ANS is committed to advancing, fostering, and promoting the development and application of nuclear sciences and technologies to benefit society.
Explore the many uses for nuclear science and its impact on energy, the environment, healthcare, food, and more.
Education, Training & Workforce Development
The Education, Training & Workforce Development Division provides communication among the academic, industrial, and governmental communities through the exchange of views and information on matters related to education, training and workforce development in nuclear and radiological science, engineering, and technology. Industry leaders, education and training professionals, and interested students work together through Society-sponsored meetings and publications, to enrich their professional development, to educate the general public, and to advance nuclear and radiological science and engineering.
2024 ANS Annual Conference
June 16–19, 2024
Las Vegas, NV|Mandalay Bay Resort and Casino
The Standards Committee is responsible for the development and maintenance of voluntary consensus standards that address the design, analysis, and operation of components, systems, and facilities related to the application of nuclear science and technology. Find out What’s New, check out the Standards Store, or Get Involved today!
Latest Magazine Issues
Latest Journal Issues
Nuclear Science and Engineering
Fusion Science and Technology
Study indicates pilot facility could significantly reduce waste volumes
Waste disposal start-up Deep Isolation and fusion tech company SHINE Technologies have announced the completion of a collaborative study assessing the costs of disposing of radioactive byproducts from a pilot spent nuclear fuel recycling facility.
Rose Montgomery, Robert N. Morris, Bruce Bevard, John Scaglione
Nuclear Science and Engineering | Volume 193 | Number 8 | August 2019 | Pages 884-902
Technical Paper | doi.org/10.1080/00295639.2019.1573602
Articles are hosted by Taylor and Francis Online.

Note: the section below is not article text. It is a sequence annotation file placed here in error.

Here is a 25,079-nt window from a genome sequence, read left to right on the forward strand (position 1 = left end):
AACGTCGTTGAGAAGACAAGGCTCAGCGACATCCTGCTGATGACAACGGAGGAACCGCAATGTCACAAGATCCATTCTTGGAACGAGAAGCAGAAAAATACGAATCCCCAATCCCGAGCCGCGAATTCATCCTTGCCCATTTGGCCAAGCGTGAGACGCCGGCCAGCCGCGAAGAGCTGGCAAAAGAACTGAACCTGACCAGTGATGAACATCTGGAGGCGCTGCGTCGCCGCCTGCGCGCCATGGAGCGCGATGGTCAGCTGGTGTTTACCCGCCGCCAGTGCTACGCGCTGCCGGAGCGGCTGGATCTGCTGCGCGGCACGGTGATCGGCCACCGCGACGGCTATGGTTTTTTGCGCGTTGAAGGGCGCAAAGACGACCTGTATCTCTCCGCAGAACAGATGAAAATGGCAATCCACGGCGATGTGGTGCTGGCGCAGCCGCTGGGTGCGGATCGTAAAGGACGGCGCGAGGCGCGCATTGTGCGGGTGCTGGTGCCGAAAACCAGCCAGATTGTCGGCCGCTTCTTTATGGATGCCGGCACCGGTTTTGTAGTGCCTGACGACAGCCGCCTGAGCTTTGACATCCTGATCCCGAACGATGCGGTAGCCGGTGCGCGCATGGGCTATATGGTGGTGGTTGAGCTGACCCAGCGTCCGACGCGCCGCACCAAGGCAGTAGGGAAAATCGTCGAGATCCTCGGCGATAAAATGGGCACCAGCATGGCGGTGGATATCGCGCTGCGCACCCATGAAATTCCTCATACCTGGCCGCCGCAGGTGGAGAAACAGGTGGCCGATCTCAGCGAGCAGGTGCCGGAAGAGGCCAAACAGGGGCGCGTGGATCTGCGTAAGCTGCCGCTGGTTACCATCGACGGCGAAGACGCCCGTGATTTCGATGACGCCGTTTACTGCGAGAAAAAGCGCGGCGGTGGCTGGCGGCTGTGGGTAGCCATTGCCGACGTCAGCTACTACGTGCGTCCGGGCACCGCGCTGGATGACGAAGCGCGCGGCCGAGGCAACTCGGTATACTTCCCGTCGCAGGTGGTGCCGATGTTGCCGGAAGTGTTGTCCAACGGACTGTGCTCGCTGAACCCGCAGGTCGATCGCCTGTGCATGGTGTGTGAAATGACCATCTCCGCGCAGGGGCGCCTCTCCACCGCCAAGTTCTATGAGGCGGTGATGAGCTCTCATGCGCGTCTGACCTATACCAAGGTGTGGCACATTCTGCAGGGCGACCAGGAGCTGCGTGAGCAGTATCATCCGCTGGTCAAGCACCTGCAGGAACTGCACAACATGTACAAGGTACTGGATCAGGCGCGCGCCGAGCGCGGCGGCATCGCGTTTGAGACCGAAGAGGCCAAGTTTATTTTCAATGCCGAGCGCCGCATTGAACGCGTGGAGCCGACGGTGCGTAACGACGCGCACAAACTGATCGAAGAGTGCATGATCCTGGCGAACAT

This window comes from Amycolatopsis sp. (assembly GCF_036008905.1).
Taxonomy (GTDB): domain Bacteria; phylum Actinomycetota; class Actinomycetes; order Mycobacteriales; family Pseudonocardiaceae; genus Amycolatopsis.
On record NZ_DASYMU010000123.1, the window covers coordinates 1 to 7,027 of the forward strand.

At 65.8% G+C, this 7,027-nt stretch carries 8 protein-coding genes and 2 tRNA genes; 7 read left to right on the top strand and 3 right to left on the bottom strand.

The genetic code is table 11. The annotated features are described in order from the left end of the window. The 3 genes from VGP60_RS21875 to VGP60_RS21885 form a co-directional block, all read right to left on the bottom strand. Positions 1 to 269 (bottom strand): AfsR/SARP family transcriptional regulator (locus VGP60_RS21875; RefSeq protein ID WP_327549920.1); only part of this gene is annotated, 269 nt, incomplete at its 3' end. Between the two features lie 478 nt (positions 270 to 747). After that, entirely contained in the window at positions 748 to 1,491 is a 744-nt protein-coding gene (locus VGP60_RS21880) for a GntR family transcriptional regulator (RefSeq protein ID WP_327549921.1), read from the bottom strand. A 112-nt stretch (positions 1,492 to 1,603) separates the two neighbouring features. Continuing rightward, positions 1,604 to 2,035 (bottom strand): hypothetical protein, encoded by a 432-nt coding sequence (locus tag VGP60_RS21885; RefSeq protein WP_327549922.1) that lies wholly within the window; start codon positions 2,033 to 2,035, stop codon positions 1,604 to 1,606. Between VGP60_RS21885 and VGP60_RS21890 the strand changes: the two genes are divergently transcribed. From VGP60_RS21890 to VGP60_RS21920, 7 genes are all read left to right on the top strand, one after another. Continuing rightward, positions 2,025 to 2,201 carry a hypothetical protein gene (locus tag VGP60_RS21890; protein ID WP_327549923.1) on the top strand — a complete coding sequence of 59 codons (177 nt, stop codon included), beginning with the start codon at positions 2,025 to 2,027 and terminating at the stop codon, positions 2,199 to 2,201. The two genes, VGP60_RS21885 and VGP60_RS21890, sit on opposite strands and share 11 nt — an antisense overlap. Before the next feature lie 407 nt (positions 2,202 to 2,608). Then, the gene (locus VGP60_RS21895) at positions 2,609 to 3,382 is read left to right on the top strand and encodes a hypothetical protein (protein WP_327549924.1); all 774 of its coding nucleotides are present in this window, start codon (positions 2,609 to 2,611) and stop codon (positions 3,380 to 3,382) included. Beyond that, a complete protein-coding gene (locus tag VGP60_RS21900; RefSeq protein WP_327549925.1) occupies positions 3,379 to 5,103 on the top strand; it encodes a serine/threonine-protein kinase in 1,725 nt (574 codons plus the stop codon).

The High Burnup Spent Fuel Data Project, sponsored by the U.S. Department of Energy Office of Nuclear Energy, is focused on understanding the effects of long-term storage and transportation on high burnup (HBU) (>45 GW days per tonne uranium) light water reactor fuel. The project includes 32 HBU spent nuclear fuel (SNF) assemblies (the project assemblies) that are stored in a typical independent spent fuel storage installation (ISFSI) and 25 “sister rods”—9 SNF rods that were removed from the fuel assemblies prior to insertion to the ISFSI and 16 SNF rods removed from similar HBU assemblies. The sister rods provide a baseline of the condition of the HBU rods before loading, drying, and long-term dry storage. The project assemblies will be inspected after 10 years, and the physical state of the stored rods will be compared with the condition of the sister rods to identify any changes in physical properties during the dry storage period. This work focuses on key results from the nondestructive postirradiation examinations of the sister rods and summarizes the results of detailed visual examinations, gamma scans, dimensional measurements, and eddy current liftoff measurements of the combined Chalk River unidentified deposits and oxide layer on the waterside surface of the rod. The data are used to calculate fuel rod and pellet stack growth rates, estimated remaining fuel rod plenum volumes, and the percentage change in fuel rod cladding diameter.